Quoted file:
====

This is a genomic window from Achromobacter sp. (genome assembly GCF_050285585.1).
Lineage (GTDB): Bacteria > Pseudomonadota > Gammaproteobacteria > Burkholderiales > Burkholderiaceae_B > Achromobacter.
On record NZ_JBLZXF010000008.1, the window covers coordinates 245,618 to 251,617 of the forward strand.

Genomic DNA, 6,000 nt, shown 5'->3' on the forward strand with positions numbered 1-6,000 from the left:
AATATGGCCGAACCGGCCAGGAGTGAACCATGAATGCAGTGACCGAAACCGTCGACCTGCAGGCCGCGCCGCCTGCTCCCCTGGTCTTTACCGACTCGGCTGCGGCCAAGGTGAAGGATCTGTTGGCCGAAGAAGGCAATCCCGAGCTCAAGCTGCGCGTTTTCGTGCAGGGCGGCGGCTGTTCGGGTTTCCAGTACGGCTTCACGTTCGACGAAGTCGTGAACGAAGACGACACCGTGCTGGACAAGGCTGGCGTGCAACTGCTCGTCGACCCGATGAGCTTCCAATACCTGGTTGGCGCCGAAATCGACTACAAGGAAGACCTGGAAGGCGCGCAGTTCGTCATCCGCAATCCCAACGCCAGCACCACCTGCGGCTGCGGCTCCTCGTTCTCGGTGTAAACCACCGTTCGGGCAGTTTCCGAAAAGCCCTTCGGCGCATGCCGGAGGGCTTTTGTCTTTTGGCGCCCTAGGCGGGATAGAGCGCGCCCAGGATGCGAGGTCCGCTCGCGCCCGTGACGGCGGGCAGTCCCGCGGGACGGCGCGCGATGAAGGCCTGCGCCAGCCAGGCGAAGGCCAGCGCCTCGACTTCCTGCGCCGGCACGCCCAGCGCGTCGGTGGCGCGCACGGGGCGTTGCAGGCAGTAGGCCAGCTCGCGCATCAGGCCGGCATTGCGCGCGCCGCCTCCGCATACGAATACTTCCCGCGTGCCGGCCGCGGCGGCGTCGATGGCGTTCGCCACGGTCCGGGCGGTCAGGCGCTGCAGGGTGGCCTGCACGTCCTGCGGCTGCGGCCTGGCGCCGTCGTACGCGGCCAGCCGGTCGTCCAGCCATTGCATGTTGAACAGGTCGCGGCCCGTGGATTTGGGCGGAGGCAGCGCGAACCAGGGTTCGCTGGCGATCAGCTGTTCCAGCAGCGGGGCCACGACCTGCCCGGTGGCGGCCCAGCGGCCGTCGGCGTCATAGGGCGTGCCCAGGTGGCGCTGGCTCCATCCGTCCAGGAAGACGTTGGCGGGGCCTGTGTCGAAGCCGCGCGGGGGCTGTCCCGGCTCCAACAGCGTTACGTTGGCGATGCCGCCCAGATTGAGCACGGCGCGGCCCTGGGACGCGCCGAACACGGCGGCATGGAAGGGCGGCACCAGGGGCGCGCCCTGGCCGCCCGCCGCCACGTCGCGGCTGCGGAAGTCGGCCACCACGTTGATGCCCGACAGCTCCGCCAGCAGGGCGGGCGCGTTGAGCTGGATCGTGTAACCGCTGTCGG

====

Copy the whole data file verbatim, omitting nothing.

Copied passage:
This is a genomic window from Achromobacter sp. (genome assembly GCF_050285585.1).
Lineage (GTDB): Bacteria > Pseudomonadota > Gammaproteobacteria > Burkholderiales > Burkholderiaceae_B > Achromobacter.
On record NZ_JBLZXF010000008.1, the window covers coordinates 245,618 to 251,617 of the forward strand.

Genomic DNA, 6,000 nt, shown 5'->3' on the forward strand with positions numbered 1-6,000 from the left:
AATATGGCCGAACCGGCCAGGAGTGAACCATGAATGCAGTGACCGAAACCGTCGACCTGCAGGCCGCGCCGCCTGCTCCCCTGGTCTTTACCGACTCGGCTGCGGCCAAGGTGAAGGATCTGTTGGCCGAAGAAGGCAATCCCGAGCTCAAGCTGCGCGTTTTCGTGCAGGGCGGCGGCTGTTCGGGTTTCCAGTACGGCTTCACGTTCGACGAAGTCGTGAACGAAGACGACACCGTGCTGGACAAGGCTGGCGTGCAACTGCTCGTCGACCCGATGAGCTTCCAATACCTGGTTGGCGCCGAAATCGACTACAAGGAAGACCTGGAAGGCGCGCAGTTCGTCATCCGCAATCCCAACGCCAGCACCACCTGCGGCTGCGGCTCCTCGTTCTCGGTGTAAACCACCGTTCGGGCAGTTTCCGAAAAGCCCTTCGGCGCATGCCGGAGGGCTTTTGTCTTTTGGCGCCCTAGGCGGGATAGAGCGCGCCCAGGATGCGAGGTCCGCTCGCGCCCGTGACGGCGGGCAGTCCCGCGGGACGGCGCGCGATGAAGGCCTGCGCCAGCCAGGCGAAGGCCAGCGCCTCGACTTCCTGCGCCGGCACGCCCAGCGCGTCGGTGGCGCGCACGGGGCGTTGCAGGCAGTAGGCCAGCTCGCGCATCAGGCCGGCATTGCGCGCGCCGCCTCCGCATACGAATACTTCCCGCGTGCCGGCCGCGGCGGCGTCGATGGCGTTCGCCACGGTCCGGGCGGTCAGGCGCTGCAGGGTGGCCTGCACGTCCTGCGGCTGCGGCCTGGCGCCGTCGTACGCGGCCAGCCGGTCGTCCAGCCATTGCATGTTGAACAGGTCGCGGCCCGTGGATTTGGGCGGAGGCAGCGCGAACCAGGGTTCGCTGGCGATCAGCTGTTCCAGCAGCGGGGCCACGACCTGCCCGGTGGCGGCCCAGCGGCCGTCGGCGTCATAGGGCGTGCCCAGGTGGCGCTGGCTCCATCCGTCCAGGAAGACGTTGGCGGGGCCTGTGTCGAAGCCGCGCGGGGGCTGTCCCGGCTCCAACAGCGTTACGTTGGCGATGCCGCCCAGATTGAGCACGGCGCGGCCCTGGGACGCGCCGAACACGGCGGCATGGAAGGGCGGCACCAGGGGCGCGCCCTGGCCGCCCGCCGCCACGTCGCGGCTGCGGAAGTCGGCCACCACGTTGATGCCCGACAGCTCCGCCAGCAGGGCGGGCGCGTTGAGCTGGATCGTGTAACCGCTGTCGG